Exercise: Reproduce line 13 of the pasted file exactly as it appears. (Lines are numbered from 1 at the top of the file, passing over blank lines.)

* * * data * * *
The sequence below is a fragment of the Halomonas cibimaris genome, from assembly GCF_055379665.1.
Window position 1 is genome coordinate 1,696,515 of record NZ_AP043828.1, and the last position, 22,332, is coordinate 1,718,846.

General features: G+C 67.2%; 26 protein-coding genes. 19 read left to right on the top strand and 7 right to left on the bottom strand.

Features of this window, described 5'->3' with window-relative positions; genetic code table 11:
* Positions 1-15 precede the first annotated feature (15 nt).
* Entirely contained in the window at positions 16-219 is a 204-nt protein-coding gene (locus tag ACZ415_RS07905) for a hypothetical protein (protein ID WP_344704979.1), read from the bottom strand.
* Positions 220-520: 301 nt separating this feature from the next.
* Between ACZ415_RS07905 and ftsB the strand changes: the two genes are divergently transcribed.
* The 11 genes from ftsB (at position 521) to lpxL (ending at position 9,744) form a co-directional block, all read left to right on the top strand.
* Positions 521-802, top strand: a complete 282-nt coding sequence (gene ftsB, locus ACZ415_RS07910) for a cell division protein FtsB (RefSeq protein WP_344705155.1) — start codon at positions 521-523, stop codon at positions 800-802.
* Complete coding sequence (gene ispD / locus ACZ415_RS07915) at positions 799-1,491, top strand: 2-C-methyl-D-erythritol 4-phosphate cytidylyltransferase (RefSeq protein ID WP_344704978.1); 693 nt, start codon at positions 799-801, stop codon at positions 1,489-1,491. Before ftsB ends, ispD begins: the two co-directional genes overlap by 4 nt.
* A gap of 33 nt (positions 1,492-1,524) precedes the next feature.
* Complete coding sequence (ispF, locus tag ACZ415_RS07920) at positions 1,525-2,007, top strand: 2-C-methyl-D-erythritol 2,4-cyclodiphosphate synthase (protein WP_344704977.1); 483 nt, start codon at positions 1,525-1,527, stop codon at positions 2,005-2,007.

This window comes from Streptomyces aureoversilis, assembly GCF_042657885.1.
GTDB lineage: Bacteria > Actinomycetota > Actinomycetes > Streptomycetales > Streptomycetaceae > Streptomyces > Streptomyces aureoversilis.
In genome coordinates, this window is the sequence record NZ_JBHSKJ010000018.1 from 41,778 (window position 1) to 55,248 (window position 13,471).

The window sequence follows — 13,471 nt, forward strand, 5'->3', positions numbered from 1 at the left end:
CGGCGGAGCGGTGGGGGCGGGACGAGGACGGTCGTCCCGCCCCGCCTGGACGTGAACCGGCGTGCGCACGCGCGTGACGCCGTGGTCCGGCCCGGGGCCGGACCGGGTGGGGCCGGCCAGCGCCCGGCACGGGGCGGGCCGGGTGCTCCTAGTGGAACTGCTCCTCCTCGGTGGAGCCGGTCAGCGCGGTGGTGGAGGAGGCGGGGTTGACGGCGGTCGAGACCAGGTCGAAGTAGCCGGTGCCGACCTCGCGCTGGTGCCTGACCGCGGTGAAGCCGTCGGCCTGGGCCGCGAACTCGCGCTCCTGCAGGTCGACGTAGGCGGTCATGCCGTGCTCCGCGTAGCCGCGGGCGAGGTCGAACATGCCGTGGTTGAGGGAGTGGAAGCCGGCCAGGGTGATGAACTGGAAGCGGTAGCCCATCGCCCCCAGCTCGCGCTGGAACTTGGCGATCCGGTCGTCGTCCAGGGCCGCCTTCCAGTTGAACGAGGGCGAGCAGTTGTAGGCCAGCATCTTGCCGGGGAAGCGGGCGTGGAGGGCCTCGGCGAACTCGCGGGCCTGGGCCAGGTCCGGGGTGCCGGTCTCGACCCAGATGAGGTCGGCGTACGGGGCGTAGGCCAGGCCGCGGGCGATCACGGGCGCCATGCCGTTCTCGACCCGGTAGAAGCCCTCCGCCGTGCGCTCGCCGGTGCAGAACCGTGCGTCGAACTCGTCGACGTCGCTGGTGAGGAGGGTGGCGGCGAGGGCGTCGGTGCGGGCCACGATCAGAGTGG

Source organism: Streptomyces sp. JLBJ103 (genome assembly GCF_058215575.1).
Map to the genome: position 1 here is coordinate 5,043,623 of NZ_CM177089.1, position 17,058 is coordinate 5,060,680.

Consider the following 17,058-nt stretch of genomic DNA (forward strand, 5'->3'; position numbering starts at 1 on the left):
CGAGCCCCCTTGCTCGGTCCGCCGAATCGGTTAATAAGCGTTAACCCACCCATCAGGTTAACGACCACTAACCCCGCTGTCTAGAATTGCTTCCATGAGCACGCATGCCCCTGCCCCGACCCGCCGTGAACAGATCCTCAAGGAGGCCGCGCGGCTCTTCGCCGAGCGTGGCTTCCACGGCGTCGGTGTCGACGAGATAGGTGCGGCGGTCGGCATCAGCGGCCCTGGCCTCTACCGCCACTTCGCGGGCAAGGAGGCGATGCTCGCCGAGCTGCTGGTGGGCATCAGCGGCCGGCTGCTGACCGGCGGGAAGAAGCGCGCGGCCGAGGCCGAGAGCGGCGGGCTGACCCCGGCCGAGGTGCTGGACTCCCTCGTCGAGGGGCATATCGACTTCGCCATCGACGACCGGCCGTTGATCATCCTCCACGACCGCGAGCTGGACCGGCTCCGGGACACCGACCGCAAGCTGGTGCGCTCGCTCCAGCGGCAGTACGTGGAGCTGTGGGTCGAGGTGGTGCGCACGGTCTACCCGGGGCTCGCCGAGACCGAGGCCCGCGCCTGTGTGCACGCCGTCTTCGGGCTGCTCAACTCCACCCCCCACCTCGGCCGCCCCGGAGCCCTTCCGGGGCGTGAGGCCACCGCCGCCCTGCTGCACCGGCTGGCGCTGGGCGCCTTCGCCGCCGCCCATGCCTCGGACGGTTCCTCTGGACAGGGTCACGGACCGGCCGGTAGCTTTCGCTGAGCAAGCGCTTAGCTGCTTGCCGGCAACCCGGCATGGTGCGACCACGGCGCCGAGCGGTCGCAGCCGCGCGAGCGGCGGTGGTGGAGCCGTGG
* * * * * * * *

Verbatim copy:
* Complete coding sequence (ispF, locus tag ACZ415_RS07920) at positions 1,525-2,007, top strand: 2-C-methyl-D-erythritol 2,4-cyclodiphosphate synthase (protein WP_344704977.1); 483 nt, start codon at positions 1,525-1,527, stop codon at positions 2,005-2,007.